Prep Time 5 minutes
Cook Time 10 minutes
Total Time 15 minutes
Course Appetizer
Cuisine American
Author Sabrina Snyder


  • 1 pound cheese curds at room temperature
  • 1 cup flour
  • 1 1/2 teaspoons baking powder
  • 1/2 teaspoon salt
  • 1 cup club soda
  • canola oil for frying


  • Let the curds sit at room temperature until they start to "sweat" a little before coating them in flour then freeze them for 60 minutes.
  • Use the remaining flour and add it to a bowl with the baking powder, salt and club soda, whisking until smooth.
  • Heat a pot of oil 3 inches deep to 360 degrees.
  • Add the cheese curds to the batter using a skimmer to let the excess batter drain before adding them to the hot oil and cooking them for one minute until golden brown, stirring them after about 30 seconds.


Calories: 186kcal | Carbohydrates: 8g | Protein: 10g | Fat: 12g | Saturated Fat: 6g | Cholesterol: 40mg | Sodium: 348mg | Potassium: 61mg | Calcium: 295mg | Iron: 0.5mg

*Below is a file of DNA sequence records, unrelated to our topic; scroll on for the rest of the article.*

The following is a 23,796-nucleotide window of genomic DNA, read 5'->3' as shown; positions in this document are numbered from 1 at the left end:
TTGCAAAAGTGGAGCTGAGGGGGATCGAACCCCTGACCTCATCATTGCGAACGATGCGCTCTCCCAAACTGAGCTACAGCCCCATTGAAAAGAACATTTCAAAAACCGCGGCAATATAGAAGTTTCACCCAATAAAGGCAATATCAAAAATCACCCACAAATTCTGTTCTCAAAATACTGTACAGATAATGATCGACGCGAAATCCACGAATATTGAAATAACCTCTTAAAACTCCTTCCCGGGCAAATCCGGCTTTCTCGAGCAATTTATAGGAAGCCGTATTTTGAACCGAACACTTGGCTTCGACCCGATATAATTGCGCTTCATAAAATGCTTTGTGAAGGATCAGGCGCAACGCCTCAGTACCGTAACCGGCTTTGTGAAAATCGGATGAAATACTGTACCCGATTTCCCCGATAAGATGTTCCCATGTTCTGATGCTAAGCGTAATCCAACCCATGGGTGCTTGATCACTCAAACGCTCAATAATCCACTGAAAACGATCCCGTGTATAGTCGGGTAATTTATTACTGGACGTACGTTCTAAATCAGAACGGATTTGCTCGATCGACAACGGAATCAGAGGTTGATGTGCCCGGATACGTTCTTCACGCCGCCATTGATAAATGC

Keyword: cheese curds, Fried Cheese Curds

About the Author: Sabrina Snyder

Sabrina is a professionally trained Private Chef of over 10 years with ServSafe Manager certification in food safety. She creates all the recipes here on Dinner, then Dessert, fueled in no small part by her love for bacon.

Sabrina Snyder is a professionally trained personal and private chef of over 10 years who is the creator and developer of all the recipes on Dinner, then Dessert.

She is also the author of the upcoming cookbook: Dinner, then Dessert – Satisfying Meals Using Only 3, 5 or 7 Ingredients which is being published by Harper Collins.

She started Dinner, then Dessert as a business in her office as a lunch service for her coworkers who admired her lunches before going to culinary school and becoming a full time personal chef and private chef.

As a personal chef Sabrina would cook for families one day a week and cook their entire week of dinners. All grocery shopping, cooking and cleaning was done along with instructions on reheating. As a private chef she cooked for private parties and cooked in family homes in the evenings for families on a nightly basis after working as a personal chef during the day.